Writing Through the Years

Ten years ago, in 2007, I was 14. I graduated from eighth grade and started high school. At that stage in my life, the standard 5-paragraph essay was longest product I produced. I had never written a research paper, had no knowledge of MLA, and never planned on going to graduate school. Clearly, a lot has changed, especially regarding my writing style.

As an undergraduate English major, effective writing skills were crucial. It began with the two freshmen composition courses, where I learned to use social and political current events as fuel for argumentative essays, and how to close-read texts for literary analyses. From there, a variety of novel and writing-intensive courses helped me hone my skills as a student and writer.

I minored in Creative Writing, focusing on Fiction, and was able to strengthen my knowledge of plot conventions and dialogue through workshopping with my peers. My Introduction to Fiction Writing was the only course in my college career where I felt everyone in the class had bonded as a family. I was truly sad to leave it at the end of the semester. Since those courses, I have dabbled in various creative projects, hoping to one day unite my random ideas into a publishable novel.

My experience in the Teacher Education program at MSU broadened my horizons by serving as an opportunity to write lesson plans, community and student reports, reflection papers, and constructive criticism/positive feedback. I then decided to pursue a Master’s degree in English with a concentration in American Literature. Again, my writing style grew with me. I was no longer simply stating my opinion of the Walk on Wall Street, analyzing why the Wolf in Little Red Riding Hood is an antagonist, or modifying lesson plans; graduate writing requires perfection, new innovations, and publishable quality, which puts a greater amount of pressure on me as a writer. However, challenge is often the greatest catalyst for learning, and I am grateful for each experience.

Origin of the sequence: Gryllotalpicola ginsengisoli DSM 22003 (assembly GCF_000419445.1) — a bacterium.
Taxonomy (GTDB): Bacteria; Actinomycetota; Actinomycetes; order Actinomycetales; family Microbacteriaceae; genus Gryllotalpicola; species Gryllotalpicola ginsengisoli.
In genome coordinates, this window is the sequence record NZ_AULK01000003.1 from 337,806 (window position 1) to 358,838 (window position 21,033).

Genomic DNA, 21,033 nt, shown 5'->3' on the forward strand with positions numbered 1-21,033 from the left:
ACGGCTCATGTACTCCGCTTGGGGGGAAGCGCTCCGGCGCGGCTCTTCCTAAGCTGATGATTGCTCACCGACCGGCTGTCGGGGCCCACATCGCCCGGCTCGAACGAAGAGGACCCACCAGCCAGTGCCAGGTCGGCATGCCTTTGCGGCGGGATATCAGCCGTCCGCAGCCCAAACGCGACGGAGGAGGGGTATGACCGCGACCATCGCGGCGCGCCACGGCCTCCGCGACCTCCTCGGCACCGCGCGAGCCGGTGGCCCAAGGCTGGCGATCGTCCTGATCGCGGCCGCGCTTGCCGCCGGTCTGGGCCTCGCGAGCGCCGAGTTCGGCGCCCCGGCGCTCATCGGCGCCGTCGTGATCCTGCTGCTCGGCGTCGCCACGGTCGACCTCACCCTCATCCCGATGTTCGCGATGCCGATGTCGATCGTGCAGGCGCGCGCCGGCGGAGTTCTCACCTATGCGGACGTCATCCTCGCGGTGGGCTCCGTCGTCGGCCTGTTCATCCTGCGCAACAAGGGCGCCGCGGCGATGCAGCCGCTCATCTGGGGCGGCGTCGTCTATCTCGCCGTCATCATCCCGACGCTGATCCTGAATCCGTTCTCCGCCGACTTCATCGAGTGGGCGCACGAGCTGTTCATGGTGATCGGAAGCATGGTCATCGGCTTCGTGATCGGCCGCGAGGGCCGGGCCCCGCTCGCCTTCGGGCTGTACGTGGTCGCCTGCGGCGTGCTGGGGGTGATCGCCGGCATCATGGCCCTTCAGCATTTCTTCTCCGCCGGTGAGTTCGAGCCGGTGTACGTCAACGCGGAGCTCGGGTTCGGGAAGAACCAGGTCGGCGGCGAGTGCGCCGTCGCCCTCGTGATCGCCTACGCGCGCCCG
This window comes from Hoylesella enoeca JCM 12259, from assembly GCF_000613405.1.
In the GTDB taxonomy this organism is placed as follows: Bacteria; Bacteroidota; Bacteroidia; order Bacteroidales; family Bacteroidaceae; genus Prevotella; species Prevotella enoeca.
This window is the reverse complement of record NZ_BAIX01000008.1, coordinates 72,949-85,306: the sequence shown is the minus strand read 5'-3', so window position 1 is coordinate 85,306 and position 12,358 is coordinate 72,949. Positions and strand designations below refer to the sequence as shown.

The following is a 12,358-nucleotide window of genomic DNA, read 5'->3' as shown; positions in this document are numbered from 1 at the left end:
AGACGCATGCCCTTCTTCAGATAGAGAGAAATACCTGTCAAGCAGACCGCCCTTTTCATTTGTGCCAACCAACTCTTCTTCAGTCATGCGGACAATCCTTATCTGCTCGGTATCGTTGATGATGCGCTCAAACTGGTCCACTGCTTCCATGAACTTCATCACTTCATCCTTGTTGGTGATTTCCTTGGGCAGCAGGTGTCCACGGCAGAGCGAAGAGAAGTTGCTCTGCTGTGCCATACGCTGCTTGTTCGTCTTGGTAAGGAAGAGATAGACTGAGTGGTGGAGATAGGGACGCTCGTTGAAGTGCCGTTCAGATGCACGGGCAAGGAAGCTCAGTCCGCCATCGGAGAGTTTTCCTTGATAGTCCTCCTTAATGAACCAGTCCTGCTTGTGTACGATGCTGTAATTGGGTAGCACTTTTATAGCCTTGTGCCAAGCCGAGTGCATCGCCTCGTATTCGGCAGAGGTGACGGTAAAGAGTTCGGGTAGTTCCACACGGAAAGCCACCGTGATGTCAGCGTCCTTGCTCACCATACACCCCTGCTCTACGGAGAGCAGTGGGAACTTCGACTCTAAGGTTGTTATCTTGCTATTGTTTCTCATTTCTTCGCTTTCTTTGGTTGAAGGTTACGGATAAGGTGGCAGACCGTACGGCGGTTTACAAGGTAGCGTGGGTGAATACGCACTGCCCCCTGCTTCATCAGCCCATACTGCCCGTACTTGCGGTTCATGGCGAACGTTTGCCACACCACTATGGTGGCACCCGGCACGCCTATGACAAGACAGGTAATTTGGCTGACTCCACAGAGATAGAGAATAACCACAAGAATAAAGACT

Ten years from now, in 2027, I will be thirty-four. By then I will have graduated with my Master’s degree and hope to have a career in writing. This will be another change because I will no longer be writing essays for a course grade or GPA, but will likely be working on different projects and materials with my reputation on the line. I am confident that my experience writing through the years will provide beneficial skills to help me achieve success in my career-based writing.

Reflecting on past, present, and future writing styles is important for all writers at any age because life often takes us on paths we do not expect. Thus, we change as people and naturally our writing changes with us. We become more mature and professional; we revise old work and give it new life; we teach ourselves and acquire new skills from every experience we have. Eventually, our writing will be all that is left of our history. People will read what we have written and will piece together what our world looked like. Thus, writing will continuously serve a purpose that deserves reflection.

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